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When Does a Child Become an Icon?

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Lately, we have been diving into some fascinating trademark cases that have made big news in the sports and entertainment industries. Of course, Queen B has been making some fascinating legal waves of her own. Back in 2016, she filed a trademark application that has caused some controversy. This week, Beyoncé (and her trademark holding company, represented by a team of lawyers) defended the trademark application seeking to protect the name of her seven-year-old daughter, Blue Ivy Carter.

Can You Even Trademark a Person’s Name?

As you know, trademark protection is reserved for words, symbols, logos, and names that signal to consumers the specific source of a good or product. For example, I might really like a pair of socks. They fit me well, and I like the quality. A trademark let’s me know that these particular socks come from Betty’s Sock Emporium, as opposed to, Socks ‘N Stuff. With this classic definition of a trademark in mind, it makes sense to ask the obvious question: can you even trademark a person’s name?

 Of course, the USPTO won’t grant trademark protection for just any individual’s name. To be worthy of protection, the name must be used widely in commerce and the trademark application needs to specify the business classes that the name signifies. That’s why it’s actually pretty common for celebrities to trademark their names. In addition to having a personal use, celebrities names carry some financial weight; they have a business use.

Morgan Freeman, for example, has trademarked his name and is listed in the category “[e]ntertainment services, namely, live, televised and movie appearances by a professional entertainer.” Steph Curry has his name registered for trademarks in categories that vary from “entertainment, sports and pop culture..personal appearances by a celebrity and athlete” to “arcade video game machines…machines used for physical exercise” to “books, magazines, and newsletters featuring content in the field of sports, entertainment, charity, and religion.”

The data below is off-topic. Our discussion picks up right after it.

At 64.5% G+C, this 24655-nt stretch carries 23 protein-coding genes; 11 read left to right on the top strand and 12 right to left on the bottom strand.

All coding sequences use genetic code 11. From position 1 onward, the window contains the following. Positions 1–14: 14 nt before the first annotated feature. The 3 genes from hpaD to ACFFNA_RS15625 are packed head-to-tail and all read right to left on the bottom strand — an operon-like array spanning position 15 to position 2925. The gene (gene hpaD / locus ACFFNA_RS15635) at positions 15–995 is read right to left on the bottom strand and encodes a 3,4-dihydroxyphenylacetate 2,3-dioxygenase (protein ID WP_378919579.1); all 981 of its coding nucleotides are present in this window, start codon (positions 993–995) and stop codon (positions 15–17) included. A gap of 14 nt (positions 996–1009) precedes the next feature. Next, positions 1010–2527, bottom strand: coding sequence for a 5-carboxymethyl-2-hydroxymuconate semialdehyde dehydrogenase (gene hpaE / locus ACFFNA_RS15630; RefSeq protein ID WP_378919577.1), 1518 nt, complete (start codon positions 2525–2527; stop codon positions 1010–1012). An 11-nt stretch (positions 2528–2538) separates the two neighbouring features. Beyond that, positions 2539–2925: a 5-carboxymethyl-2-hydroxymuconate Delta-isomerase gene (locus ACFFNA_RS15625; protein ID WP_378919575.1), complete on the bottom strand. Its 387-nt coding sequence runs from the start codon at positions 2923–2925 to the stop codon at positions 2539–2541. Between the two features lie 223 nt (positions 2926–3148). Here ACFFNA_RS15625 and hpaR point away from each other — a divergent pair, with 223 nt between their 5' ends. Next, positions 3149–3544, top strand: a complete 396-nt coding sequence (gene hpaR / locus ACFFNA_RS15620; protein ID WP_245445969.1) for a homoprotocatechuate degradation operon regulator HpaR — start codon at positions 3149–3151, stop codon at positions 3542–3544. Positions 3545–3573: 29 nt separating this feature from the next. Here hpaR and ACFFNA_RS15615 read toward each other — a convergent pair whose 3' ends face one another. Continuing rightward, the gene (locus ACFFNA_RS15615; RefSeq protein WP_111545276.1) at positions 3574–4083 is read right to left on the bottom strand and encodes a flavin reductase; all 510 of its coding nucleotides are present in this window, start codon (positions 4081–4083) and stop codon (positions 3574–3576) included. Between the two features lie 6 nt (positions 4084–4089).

In short, you can’t just trademark a person’s name because they want it protected, or even just because they are famous. But, you can trademark an individual’s name if it has a “secondary meaning” in the commerce world.

In addition to having a theoretical business function, the individual’s name must actually be used in commerce (or, at least, the applicant has to intend to use the name in commerce soon). This is one of the areas that Beyoncé’s application may falter. In its application, the performer’s lawyers claim protection of the “Blue Ivy Carter” mark under fourteen different trademark classes, including fragrances, cosmetics, music CDs and DVDs, baby carriers, diaper bags, high chairs, hair accessories, online retail store services, and much more. In total, the application seemed to indicate that Beyoncé intended to create a lifestyle brand around Blue Ivy, who was five years old at the time of filing.

What Happens When a Trademark Application is Contested?

On top of questions about whether Beyoncé actually intends to use the Blue Ivy Carter mark in that many businesses classes, there is another, much larger, snag facing her application. As we know, trademark applications, once accepted, are opened for a period of opposition. During this time, other businesses that feel that the application infringes on or is too close to their own trademark (remember the consequence being that consumers would be confused about the source of their goods or services) can file arguments as to why the application should be denied.

Veronica Morales, a wedding and events planner from Boston, does business under the name “Blue Ivy.” She claims that she used the name first (she has been in business under that name since 2009), and she successfully opposed a previous trademark application Beyoncé filed in 2012 for the mark “Blue Ivy.” In Morales’ opposition, she argues that the new trademark application for “Blue Ivy Carter” makes no difference. She believes that the use of the name will still cause consumer confusion and infringes upon her trademark rights.

This week, Beyoncé’s lawyers filed their response: No Way. In court filings, Beyonceé claims that Blue Ivy is a “cultural icon” who is “celebrated for her ‘fashion moments’” and whose life is “followed extensively by the media and the public.” The lawyers attempt to draw a distinction between Blue Ivy’s level of notoriety and opposition Morales’ “small business” with few social media followers. In legal documents, they state, “[the claim that] consumers are likely to be confused between a boutique wedding event planning business and Blue Ivy Carter, the daughter of two of the most famous performers in the work, is frivolous and should be refused in its entirety.”

Stay Tuned, We’ll See What Happens

The Blue Ivy Carter case is a fascinating one to follow, both for the celebrity-child hype translated into legalese and for the lessons we all can learn about what makes a trademark and how is opposition handled. If you own a business or use your own likeness, persona, or name in your business, you probably need a trademark. But, what will it take to protect your name and your business interests? Let’s find out together. Click here to schedule a call with The Brand Protected.

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